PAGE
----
U.S. Department of Justice

United States Attorney James T. Jacks
Northern District of Texas












If Convicted, Defendants Face Up to Life in Prison, Substantial Fines and
Must Forfeit Numerous Vehicles and Nearly $300,000 in Seized Cash

DALLAS —A federal grand jury returned an indictment late yesterday charging 13 Dallas-area residents with running a cocaine distribution conspiracy, linked to the Los Zetas cartel, in the Dallas-Fort Worth (DFW) area, announced U.S. Attorney James T. Jacks of the Northern District of Texas.

The indictment alleges that beginning in January 2011, the defendants conspired to possess with the intent to distribute and to distribute five kilograms or more of cocaine. According to the indictment, the defendants would arrange for the transportation of the cocaine from Mexico to north Texas, and elsewhere, and coordinate its distribution and delivery. They used residences in north Texas to cut, package and distribute the cocaine and used stash houses and other locations to store the cash proceeds from the sale of the cocaine.

The FBI began its investigation into this large-scale drug trafficking organization, the Morales-Picaso Drug Trafficking Operation (MPDTO), as a result of intelligence gathered from the “Operation Greedy Grove” investigation and prosecution which targeted a large-scale cocaine, crack cocaine and marijuana distribution organization known for its violence. Operation Greedy Grove culminated in September 2010 with the arrest of 28 individuals on federal and state drug charges. Law enforcement officers seized approximately three kilograms of cocaine, 14 firearms and $210,000 in U.S. Currency and assets. The 16 defendants charged federally in that case have all pleaded guilty to their respective roles in the conspiracy and most have been sentenced, including defendant Gary Montgomery, who shot a Bureau of Alcohol, Tobacco, Firearms and Explosives agent during his arrest.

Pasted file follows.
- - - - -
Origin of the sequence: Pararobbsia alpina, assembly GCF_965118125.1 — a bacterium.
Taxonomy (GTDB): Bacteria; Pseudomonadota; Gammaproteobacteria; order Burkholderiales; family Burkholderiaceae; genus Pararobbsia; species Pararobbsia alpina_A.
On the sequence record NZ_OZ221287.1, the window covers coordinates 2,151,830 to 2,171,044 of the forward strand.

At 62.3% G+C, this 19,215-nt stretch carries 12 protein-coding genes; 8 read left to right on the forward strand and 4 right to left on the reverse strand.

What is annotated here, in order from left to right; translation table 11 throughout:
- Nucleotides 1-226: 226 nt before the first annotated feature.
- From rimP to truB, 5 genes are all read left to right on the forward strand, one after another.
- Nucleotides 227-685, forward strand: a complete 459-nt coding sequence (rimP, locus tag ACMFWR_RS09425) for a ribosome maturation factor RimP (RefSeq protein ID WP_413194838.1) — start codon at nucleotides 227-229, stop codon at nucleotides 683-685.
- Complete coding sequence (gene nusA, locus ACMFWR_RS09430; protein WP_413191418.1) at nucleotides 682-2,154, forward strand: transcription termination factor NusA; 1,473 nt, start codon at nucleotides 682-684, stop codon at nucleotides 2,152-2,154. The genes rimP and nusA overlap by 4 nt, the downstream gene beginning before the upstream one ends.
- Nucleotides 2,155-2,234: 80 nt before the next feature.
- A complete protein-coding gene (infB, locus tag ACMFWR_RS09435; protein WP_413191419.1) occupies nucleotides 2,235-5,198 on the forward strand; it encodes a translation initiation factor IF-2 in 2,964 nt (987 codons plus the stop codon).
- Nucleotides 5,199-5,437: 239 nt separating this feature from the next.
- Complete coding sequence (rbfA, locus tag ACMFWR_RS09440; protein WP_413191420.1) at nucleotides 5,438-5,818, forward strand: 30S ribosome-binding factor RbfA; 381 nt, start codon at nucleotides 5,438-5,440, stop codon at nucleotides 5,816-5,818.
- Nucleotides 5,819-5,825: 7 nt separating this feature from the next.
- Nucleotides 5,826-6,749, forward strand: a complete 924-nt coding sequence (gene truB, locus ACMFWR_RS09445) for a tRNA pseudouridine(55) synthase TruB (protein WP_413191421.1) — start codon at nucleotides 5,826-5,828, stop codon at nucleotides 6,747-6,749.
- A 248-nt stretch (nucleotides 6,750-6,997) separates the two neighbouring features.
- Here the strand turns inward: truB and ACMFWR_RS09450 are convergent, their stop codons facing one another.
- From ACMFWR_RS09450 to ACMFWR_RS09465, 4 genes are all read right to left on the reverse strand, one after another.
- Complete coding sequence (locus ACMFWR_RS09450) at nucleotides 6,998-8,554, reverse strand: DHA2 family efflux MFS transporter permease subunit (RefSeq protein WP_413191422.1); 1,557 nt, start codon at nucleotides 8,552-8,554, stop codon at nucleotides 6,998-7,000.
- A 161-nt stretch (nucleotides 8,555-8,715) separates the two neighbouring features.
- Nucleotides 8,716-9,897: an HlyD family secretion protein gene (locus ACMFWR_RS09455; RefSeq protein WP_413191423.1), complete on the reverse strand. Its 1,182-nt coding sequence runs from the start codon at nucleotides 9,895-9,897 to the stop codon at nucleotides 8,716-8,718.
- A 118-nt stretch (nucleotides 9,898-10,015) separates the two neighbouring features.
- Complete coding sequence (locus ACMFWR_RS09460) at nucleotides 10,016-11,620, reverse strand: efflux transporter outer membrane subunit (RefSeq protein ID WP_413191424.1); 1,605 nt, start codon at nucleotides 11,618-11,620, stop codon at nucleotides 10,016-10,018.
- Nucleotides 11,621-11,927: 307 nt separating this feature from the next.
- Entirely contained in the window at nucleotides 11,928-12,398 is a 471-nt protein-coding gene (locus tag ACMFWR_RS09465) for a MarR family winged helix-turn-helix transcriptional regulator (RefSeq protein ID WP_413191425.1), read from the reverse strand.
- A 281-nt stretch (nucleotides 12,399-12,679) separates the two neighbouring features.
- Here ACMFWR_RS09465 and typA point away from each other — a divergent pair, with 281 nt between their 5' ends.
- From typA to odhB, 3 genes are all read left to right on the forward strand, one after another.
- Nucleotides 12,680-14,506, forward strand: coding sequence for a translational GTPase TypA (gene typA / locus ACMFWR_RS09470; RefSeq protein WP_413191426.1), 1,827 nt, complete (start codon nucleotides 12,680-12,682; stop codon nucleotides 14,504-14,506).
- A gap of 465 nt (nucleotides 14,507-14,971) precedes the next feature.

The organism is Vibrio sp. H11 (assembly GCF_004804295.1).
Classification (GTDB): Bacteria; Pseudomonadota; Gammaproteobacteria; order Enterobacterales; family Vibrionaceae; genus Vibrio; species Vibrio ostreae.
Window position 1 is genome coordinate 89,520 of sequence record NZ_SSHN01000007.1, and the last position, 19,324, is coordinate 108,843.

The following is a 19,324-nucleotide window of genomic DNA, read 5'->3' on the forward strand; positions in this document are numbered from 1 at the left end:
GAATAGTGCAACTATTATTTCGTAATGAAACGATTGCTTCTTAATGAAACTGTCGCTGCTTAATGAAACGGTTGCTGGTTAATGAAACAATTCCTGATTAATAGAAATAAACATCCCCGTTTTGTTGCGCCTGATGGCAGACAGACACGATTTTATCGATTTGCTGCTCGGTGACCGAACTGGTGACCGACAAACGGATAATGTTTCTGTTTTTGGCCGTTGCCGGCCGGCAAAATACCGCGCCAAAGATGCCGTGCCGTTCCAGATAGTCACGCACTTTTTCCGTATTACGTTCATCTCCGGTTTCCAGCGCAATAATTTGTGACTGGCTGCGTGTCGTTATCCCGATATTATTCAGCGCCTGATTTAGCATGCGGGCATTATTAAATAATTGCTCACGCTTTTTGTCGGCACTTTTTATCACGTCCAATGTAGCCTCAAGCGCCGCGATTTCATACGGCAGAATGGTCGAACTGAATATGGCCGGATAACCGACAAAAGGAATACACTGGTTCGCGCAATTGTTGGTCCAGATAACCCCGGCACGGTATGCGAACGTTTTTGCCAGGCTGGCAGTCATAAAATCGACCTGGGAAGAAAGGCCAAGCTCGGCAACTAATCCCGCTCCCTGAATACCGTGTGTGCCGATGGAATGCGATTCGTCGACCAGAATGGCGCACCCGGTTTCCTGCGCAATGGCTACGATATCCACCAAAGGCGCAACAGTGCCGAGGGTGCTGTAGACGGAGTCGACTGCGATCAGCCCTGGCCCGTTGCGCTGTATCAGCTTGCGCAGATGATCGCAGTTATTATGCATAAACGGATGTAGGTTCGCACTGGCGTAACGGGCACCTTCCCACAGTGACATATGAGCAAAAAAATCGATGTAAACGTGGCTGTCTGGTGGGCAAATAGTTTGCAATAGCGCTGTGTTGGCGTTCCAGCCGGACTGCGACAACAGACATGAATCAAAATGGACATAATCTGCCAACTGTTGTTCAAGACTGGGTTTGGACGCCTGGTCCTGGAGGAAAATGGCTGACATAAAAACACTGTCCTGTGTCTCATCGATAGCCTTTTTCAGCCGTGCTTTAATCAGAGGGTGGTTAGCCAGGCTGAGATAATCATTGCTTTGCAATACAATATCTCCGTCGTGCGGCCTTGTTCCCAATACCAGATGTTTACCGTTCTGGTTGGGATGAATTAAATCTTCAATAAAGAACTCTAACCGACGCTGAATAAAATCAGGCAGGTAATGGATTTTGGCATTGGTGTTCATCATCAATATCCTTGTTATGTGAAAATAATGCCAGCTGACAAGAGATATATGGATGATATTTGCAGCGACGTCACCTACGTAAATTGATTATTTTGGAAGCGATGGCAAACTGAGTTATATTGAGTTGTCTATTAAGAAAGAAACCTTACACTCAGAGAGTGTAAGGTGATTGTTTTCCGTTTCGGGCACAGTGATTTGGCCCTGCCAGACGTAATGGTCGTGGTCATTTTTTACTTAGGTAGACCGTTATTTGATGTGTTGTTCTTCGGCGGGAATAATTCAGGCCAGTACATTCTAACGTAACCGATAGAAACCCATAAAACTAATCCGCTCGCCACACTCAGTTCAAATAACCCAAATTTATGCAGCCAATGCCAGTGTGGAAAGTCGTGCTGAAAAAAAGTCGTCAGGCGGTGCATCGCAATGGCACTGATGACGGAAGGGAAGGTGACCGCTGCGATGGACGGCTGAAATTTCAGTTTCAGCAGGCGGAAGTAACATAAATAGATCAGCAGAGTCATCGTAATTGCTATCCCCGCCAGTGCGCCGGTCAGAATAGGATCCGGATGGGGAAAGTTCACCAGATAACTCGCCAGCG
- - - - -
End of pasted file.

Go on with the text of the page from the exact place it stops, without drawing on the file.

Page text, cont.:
The investigation revealed that the MPDTO was involved in the illegal importation of approximately 100 kilos per month from Mexico. Once the cocaine was smuggled across the border, the loads were distributed to members of the MPDTO in exchange for large sums of cash, which were then vacuum-sealed in bags, concealed in vehicles and transported back to Mexico. During the course of this investigation, law enforcement seized more than 36 kilograms of cocaine, seven firearms, 14 vehicles and nearly $300,000 cash, which upon conviction, will be forfeited to the U.S.

Defendants charged in the indictment are:

∙ Omar Guerrero Acosta, aka “Pilas,” 28
∙ Cesar Alonzo De La Rosa Jordan, aka “Gordo,” 28
∙ Rosendo Chappa, Jr., aka “Borado,” 37
∙ Joel Alejandro Rodriguez, aka “Joe,” 49
∙ Arturo Picaso, aka “Flaco,” 30
∙ Ricardo Morales, Sr., 50
∙ Ricardo Morales, Jr., aka “Rica,” 25
∙ Jose Luis Rodriguez, aka “Mas,” 39
∙ William Savala, aka “Will,” 37
∙ Christopher Greer, aka “TK,” 37
∙ Reynaldo Facundo, 30
∙ Lino Rosales Rodriguez, 40
∙ Darick Walker, aka “Dish,” 35

All defendants, with the exceptioni of Reynaldo Facundo, Lino Rosales Rodriguez and Darick Walker are in custody.

A federal indictment is an accusation by a grand jury and a defendant is entitled to the presumption of innocence unless proven guilty. If convicted, however, each defendant faces a statutory sentence of not less than 10 years or more than life in prison and a $10 million fine.

This Organized Crime Drug Enforcement Task Force (OCDETF) investigation is being conducted by the FBI and the Dallas Police Department.

Assistant U.S. Attorney Rick Calvert is in charge of the prosecution.